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Three Things to Look In Beyond Meat’s Q3 Earnings Report

Beyond Meat is not expected to show a profit. However, investors want to know if declining revenue is a transitory issue or the sign of increased competition and declining consumer...

This story originally appeared on MarketBeat

Profit will remain elusive, but the larger question is consumer acceptance

Normally the first items I would look at in an earnings report are the top line and bottom line results. And I’m not saying that investors should ignore those numbers when Beyond Meat (NASDAQ:BYND) reports after the market closes on November 10. contributor/ - MarketBeat

However, I’ll be much more interested in the guidance. The plant-based meat company lowered its third-quarter guidance in its last earnings report. Then it did so again just about two weeks ago. Not surprisingly, the analyst community expressed their displeasure as have investors. BYND stock is down 10% since closing at $108.32 on October 21.

I’ll also be looking at the company’s take on consumer acceptance of its product as the price of ground beef remains high. And finally, I’ll be looking for positive news regarding consumer acceptance of the McPlant Burger, the byproduct of the company’s partnership with McDonald’s (NYSE:MCD).

What Will Earnings Say?

At this point, analysts are predicting the company to deliver negative earnings per share (EPS) of 36 cents. In the last week, the company forecast its revenue to come in at approximately $106 million. That was a downward adjustment from the guidance of between $120 and $140 million the company had forecast on the prior earnings call.

The company has posted sequential revenue growth in the last three quarters. And the $149.43 million it posted in the last quarter was, by far, the largest number the company has posted.

While investors may be able to overlook one bad quarter of revenue, a larger issue is that Beyond Meat hasn’t posted positive earnings in any of those quarters. And that story is likely to repeat itself in the third quarter.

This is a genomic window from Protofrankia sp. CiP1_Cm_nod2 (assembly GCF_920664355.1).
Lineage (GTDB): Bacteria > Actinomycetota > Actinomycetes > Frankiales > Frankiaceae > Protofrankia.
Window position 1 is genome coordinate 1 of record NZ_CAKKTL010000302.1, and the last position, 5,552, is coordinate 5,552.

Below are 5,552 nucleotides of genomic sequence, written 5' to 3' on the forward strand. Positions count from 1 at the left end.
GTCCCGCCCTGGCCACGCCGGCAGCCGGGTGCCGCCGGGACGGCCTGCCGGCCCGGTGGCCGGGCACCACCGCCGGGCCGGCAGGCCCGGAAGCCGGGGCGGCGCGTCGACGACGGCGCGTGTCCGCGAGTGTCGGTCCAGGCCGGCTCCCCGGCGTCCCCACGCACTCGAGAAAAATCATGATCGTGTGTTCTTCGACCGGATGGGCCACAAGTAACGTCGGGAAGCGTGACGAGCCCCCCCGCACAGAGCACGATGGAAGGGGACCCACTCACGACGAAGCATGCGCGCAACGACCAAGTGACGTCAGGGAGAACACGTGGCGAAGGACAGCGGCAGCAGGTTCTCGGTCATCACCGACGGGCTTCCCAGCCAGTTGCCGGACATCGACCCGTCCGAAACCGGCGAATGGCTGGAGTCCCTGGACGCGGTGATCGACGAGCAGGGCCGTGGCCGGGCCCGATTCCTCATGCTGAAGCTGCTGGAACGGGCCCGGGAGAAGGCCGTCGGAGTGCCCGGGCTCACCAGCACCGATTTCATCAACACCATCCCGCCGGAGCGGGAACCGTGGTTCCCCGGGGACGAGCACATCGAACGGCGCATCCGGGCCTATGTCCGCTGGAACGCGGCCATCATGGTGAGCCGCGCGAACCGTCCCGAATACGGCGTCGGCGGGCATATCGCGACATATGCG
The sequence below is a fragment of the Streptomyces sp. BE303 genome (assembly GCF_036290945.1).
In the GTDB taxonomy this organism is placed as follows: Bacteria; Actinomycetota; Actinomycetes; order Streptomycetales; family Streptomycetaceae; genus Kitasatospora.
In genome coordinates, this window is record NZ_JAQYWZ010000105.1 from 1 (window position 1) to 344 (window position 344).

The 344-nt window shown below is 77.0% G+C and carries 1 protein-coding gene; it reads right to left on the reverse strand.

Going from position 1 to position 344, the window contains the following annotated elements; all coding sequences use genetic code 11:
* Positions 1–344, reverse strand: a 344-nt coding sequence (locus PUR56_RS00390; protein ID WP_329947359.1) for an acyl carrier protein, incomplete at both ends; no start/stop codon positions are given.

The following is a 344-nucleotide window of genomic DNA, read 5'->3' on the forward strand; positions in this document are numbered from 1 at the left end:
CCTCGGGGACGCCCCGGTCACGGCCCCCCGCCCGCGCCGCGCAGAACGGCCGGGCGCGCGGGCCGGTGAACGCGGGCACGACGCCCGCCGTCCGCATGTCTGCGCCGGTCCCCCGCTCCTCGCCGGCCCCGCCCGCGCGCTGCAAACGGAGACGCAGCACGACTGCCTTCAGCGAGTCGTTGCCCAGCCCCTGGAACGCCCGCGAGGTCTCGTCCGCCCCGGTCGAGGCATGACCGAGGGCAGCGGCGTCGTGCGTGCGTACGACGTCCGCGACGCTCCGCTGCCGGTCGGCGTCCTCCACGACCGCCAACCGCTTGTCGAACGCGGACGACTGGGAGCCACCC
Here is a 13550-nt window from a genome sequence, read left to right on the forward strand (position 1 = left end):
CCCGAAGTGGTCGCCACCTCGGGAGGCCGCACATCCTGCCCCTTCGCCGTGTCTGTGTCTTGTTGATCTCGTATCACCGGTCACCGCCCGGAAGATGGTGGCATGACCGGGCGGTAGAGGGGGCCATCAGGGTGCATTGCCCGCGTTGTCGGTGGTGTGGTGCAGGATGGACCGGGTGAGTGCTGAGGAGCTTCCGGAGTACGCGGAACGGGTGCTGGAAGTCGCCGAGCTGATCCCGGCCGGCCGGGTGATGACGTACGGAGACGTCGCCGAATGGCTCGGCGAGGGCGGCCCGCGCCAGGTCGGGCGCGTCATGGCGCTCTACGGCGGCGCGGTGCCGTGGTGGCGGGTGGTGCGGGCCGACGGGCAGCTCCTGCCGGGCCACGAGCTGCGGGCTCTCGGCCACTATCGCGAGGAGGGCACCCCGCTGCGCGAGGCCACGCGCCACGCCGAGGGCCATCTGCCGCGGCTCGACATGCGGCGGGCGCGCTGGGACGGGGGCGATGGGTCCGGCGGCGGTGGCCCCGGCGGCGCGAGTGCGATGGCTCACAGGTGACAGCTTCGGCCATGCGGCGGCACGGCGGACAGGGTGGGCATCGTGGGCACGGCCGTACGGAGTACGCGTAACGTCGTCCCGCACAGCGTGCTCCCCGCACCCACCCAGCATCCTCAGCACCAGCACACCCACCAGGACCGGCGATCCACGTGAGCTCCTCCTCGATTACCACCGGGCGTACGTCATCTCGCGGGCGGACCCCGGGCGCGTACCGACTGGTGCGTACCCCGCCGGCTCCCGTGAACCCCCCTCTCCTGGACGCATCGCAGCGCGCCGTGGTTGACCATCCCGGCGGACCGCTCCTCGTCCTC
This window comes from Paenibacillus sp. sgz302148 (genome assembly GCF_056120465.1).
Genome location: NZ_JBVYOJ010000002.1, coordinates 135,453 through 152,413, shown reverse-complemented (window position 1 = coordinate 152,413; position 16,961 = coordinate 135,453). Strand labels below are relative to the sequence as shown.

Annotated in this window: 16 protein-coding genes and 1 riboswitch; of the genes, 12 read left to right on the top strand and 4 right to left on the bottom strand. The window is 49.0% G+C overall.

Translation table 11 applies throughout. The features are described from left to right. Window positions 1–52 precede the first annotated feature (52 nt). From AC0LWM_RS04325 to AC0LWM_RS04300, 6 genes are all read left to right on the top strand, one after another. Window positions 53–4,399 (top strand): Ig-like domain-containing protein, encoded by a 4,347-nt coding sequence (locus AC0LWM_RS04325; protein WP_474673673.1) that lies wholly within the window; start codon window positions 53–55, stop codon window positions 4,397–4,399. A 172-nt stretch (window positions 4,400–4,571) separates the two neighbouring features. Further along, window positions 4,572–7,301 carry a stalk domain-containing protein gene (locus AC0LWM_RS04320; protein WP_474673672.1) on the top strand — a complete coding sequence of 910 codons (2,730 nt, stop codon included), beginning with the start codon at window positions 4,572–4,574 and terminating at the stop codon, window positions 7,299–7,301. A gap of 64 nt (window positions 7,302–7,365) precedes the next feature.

Simply put, the company is continuing to lose money even as it is increasing sales. Bullish analysts will point out that this is the price of growth. They will note that Beyond Meat has doubled its spending on research and development. And of all the companies vying for supremacy in the plant-based meat space, Beyond Meat is well positioned (and perhaps best positioned) to achieve the economy of scale that will be required.

However, that’s only going to be true if consumers not only choose plant-based meat, but specifically choose the Beyond brand. And there’s no evidence that is occurring.

If Not Now, When?

This is my biggest question in regards to Beyond Meat. One of the narratives for plant-based meat was that, as the price of ground beef rose, plant-based meat (which was trading at a premium) would now look like an inexpensive alternative. And there was a chance that it might have more availability.

But if the company’s revenue numbers are any indication, it seems that consumer demand is going in the opposite direction. This could mean that Beyond Meat is losing shelf space to competitors. And that makes It difficult to promote a bullish narrative.

Will the McPlant Take Root?

The answer to this question will likely be it’s too early to tell. However, I’ll want to hear what management says regarding the initial launch of the McPlant burger at select U.S. locations. This can potentially be an opportunity if the McPlant burger is rolled out nationally.

However, investors have seen this story before with Beyond Meat. The company has partnerships with other restaurant chains such as Dunkin’ and Starbucks (NASDAQ:SBUX). However, the company’s products are no longer part of Dunkin’s national menu.  And the company also saw Tim Horton’s cancel the company’s products in 2020.

I’m more than willing to chalk that up to winning some and losing some. However, it does raise the question of whether the McPlant will get the national attention the company needs.

BYND Stock is a Hold

There are some who would say that BYND stock looks oversold and therefore presents a buying opportunity. They may be right. The relative strength indicator sits at around 38 at the time of this writing. However, many other technical indicators are suggesting the stock may have further to fall. And investors also shouldn’t ignore the amount of short interest on the stock. This remains uncomfortably high for risk-averse investors.

If Beyond Meat can manage to leap over its lowered expectations, there may be a profitable trade. But I’ll need to see more than one quarter before I suggest BYND stock is a buy. Right now, I side with the analysts in saying that the stock is a solid hold.